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    What would be considered a flexible adhesive? Silicone?
     
  11. MarkDesMarais

    MarkDesMarais Stunt Coordinator

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    I suppose you could attach with silicone. . .the usual way to attach wide table tops would be with a mechanical joint- ie a screw. ;-) If you have access from the bottom of the piece, you make a slotted hole so the screw can move, or you can use whats called a button- basically a little cleat that you screw to the top that rides in a groove in the frame.

    Also, the wider the board, the more likely you will have warpage- when gluing up panels its better to make them from several narrow piece- you might want to stay away from those 12" boards.

    Markd
     
  12. DaveKahler

    DaveKahler Stunt Coordinator

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    Oy.. I think I'm biting off more than I can chew here..

    Does anyone know a good place online that can do custom fabrication of this type?
     
  13. Chris Tsutsui

    Chris Tsutsui Screenwriter

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    I can.. lol jk

    Here's a link to a Dresser that has a fast and easy top.

    All you have to do is buy a pre laminated MDF sheet that has a solid wood veneer pre-glued and sanded flat. Just cut that to size, and add a solid wood molding to the edges. I used a nail gun and glue to put the molding on fast and used maple wood putty to fill in the brad holes.

    If you don't want fancy molding, you can use a simple strip of solid wood and give it a round or something.

    OR...

    You can use solid wood for the whole thing but that'll be harder. You buy the hardwood by the board foot at a lumber store and should cut them oversize, and surface plane them before using clamps and gluing the pieces together. (The grain may not match perfect because you need to rotate every other board as mentioned above)

    After that, you should run it through a surface planer to make the panel the right thickness and flat, and then size it using a table saw.

    Once that's done, a spray on sanding sealer and clear coat can finish it. On the maple, I put on a finish called "The Good Stuff" which turned out very nice and durable.

    I suppose the easiest way out, could be going home depot, asking them to cut you a 19"x19" square out of a laminate sheet of MDF or ply, then using edge tape of the same laminate and putting that on the edges yourself. It may not be round, but it'll look like solid wood.
     
  14. MarkDesMarais

    MarkDesMarais Stunt Coordinator

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    Dave- are you located somewhere really remote? Otherwise, I'm sure your local cabinet shop could handle a job like this. . . by the time you factor in shipping, probably a cheaper option too.. (not less than Chris' HD option above though. ;-)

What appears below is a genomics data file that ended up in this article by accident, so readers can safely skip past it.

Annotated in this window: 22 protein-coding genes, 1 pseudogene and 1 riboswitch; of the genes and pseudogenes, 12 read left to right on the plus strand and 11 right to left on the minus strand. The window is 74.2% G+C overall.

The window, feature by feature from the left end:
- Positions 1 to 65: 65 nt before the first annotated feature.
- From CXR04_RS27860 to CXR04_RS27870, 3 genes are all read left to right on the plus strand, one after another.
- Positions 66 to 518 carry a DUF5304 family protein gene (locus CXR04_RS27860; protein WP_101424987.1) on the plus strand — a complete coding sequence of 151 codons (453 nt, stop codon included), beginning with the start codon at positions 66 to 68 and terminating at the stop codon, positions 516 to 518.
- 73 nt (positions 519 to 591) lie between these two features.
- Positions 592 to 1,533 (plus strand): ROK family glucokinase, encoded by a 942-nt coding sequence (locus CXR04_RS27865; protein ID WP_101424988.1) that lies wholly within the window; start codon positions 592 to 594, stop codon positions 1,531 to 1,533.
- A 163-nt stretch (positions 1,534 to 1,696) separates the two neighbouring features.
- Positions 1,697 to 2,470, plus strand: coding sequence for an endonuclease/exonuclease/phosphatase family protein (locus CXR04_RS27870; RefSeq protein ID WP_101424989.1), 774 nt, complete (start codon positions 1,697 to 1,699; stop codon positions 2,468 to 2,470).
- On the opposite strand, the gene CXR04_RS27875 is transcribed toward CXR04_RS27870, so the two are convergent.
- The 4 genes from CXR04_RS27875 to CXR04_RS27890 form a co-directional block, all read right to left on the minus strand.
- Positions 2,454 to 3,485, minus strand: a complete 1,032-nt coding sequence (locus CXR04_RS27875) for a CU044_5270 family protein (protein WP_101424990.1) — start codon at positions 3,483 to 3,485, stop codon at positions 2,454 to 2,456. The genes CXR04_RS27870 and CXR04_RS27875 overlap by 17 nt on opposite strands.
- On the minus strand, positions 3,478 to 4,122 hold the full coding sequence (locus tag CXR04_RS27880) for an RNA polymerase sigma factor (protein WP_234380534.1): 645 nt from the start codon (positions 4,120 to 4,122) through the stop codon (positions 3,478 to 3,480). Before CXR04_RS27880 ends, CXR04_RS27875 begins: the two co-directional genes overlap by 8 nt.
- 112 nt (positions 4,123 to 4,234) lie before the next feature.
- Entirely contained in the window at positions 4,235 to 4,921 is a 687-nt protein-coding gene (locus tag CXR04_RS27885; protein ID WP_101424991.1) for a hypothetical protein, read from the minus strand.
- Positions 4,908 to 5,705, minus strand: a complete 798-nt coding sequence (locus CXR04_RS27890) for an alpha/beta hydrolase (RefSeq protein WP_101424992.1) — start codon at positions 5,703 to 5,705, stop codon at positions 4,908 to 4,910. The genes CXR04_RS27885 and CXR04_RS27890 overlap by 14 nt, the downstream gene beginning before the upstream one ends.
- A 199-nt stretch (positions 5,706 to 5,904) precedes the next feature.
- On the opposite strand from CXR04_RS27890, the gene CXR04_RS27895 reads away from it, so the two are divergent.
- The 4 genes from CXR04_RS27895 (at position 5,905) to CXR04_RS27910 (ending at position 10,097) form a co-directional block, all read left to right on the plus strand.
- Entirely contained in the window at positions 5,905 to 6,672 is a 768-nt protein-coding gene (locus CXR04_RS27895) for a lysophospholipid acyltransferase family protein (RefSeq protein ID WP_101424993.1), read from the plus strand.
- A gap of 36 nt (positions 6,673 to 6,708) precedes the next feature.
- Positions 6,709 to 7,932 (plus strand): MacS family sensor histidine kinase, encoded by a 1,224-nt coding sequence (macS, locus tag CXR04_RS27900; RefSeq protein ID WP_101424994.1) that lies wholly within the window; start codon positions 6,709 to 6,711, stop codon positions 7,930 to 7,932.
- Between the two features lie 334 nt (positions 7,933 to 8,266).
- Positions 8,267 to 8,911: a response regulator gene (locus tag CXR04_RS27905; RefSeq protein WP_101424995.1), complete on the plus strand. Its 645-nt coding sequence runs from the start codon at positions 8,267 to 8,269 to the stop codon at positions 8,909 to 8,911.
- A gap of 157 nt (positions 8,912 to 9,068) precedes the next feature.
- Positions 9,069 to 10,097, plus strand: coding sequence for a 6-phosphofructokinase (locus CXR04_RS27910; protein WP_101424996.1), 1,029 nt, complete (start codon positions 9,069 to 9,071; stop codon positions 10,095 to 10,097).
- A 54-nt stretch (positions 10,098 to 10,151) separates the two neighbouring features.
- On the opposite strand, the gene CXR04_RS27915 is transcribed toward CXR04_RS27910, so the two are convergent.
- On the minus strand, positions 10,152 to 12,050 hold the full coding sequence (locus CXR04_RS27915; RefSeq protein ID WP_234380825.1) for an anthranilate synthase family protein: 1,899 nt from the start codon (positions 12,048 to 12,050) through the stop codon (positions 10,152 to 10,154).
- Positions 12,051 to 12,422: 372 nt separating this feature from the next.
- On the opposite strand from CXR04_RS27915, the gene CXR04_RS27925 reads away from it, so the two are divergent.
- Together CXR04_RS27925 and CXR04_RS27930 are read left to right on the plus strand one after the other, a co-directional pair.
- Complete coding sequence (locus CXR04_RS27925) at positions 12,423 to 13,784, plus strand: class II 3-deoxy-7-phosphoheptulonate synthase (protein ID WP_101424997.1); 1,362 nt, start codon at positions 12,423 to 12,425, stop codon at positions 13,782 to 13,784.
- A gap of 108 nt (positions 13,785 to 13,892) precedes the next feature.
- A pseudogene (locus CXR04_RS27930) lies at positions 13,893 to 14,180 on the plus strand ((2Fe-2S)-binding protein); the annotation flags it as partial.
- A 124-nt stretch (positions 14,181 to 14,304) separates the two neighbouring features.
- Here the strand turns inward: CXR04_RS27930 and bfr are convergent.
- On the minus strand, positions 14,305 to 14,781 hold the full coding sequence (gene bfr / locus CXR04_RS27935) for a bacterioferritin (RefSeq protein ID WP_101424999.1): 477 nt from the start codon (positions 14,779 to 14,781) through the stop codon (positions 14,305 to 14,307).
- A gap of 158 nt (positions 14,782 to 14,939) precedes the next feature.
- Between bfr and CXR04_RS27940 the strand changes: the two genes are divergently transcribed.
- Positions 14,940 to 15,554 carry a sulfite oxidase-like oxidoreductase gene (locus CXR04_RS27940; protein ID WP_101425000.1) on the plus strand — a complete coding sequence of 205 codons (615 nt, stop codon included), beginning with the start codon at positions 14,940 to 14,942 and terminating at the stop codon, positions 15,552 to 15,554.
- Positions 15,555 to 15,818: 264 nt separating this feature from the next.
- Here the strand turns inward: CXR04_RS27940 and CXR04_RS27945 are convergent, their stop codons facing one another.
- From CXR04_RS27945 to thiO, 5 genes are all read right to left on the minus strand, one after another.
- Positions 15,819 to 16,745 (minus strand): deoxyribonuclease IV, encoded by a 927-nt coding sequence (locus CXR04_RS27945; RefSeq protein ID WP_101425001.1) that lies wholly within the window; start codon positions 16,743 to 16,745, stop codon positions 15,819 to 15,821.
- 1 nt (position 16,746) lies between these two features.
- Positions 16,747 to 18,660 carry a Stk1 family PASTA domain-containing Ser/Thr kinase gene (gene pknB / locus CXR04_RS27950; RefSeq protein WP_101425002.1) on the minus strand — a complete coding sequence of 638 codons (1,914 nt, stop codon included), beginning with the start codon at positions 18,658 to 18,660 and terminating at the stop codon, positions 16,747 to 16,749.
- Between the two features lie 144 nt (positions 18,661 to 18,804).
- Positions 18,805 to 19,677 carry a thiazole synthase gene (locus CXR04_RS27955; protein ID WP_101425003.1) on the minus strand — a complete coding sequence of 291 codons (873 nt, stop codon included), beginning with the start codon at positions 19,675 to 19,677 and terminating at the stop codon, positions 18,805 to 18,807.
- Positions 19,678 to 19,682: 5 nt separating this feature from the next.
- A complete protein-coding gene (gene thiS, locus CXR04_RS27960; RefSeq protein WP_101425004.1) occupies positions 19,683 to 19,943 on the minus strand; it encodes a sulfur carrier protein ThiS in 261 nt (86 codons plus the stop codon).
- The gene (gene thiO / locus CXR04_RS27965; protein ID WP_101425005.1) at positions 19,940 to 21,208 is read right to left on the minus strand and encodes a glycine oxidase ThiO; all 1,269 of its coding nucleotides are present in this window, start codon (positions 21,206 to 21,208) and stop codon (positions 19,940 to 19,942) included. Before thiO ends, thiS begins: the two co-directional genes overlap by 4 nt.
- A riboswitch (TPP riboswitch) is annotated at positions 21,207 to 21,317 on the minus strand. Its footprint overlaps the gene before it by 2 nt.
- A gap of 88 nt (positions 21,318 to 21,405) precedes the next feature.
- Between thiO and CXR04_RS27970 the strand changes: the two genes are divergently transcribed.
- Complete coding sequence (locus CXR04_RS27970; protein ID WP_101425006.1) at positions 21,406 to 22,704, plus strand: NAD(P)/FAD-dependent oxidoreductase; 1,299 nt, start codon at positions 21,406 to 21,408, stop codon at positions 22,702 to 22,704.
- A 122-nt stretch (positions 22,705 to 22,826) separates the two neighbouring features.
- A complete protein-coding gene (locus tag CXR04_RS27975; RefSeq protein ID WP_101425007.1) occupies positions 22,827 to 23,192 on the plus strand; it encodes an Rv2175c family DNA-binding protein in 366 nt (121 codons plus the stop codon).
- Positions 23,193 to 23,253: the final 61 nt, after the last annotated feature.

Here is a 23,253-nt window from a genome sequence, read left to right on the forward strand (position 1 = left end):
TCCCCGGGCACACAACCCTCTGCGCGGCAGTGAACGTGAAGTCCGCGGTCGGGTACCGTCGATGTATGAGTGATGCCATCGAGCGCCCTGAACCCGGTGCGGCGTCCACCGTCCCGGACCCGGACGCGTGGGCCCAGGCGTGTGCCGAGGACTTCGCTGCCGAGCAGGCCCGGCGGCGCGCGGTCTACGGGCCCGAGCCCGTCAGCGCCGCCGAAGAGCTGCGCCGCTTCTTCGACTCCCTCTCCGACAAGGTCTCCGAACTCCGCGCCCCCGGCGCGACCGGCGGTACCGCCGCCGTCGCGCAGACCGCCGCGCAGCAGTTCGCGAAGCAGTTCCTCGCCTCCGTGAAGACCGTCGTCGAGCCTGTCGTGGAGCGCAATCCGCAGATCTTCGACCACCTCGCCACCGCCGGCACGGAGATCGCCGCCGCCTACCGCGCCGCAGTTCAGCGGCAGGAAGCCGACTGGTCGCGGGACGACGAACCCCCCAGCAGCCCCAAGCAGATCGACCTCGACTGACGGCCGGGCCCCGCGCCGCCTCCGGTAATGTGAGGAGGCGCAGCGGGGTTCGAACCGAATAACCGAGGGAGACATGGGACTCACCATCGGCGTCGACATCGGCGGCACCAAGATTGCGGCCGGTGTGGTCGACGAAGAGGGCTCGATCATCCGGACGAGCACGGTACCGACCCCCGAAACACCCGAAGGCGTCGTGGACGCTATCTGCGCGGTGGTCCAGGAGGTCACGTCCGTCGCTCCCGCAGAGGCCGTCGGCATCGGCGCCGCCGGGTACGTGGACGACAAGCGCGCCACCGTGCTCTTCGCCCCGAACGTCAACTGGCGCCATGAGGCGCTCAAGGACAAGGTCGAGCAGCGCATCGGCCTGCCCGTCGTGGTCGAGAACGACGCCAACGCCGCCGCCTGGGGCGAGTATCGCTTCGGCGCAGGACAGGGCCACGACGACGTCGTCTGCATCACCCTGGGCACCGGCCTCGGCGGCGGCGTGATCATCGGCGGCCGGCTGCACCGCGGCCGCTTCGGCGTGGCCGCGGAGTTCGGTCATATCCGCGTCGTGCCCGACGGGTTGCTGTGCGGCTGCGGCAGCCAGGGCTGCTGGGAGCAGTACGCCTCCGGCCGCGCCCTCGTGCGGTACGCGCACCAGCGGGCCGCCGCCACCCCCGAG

Markd
     
  15. DaveKahler

    DaveKahler Stunt Coordinator

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    Yeah.. there's a wood speciality shop around here.. I went in there and tried to talk to someone and had no CLUE about anything they were saying (lots of technical terms). I kept telling them I had no bleepin' idea what he was talking about, and he just kept going anyway.

    So I left [​IMG]

    Perhaps I shall try again!
     
  16. MarkDesMarais

    MarkDesMarais Stunt Coordinator

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    Bummer. Maybe bring a drawing? Or see if there is a more sales-minded guy.

    Good luck

    Markd
     
  17. DaveKahler

    DaveKahler Stunt Coordinator

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    Ok, I decided to buy birch (pre-)veneered plywood, and I've cut it to the dimensions I need.

    I just have a couple more glue questions. I'd really like to avoid putting any holes in this if possible, and just use glue. However, if you guys think it just won't be strong enough this way, I'll definitely put some screws in.

    First, I have some edge moulding to attach around the edges of the plywood. Would wood glue work well for this?

    Second, would wood glue or liquid nails work to adhere the tabletop to the mdf box top or does that need some screws? (The overhang of the table top will NOT be used to carry the box - at least not with my permission!)

    Finally, will there be any of the abovementioned problems with the different woods expanding and giving me a headache if they're glued?

    Thanks everyone!
     
  18. Pete Mazz

    Pete Mazz Supporting Actor

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    Yes with using wood glue on both counts. MDF and plywood are both relatively stable and wood glue should be fine for adhering the top to the MDF.

    Pete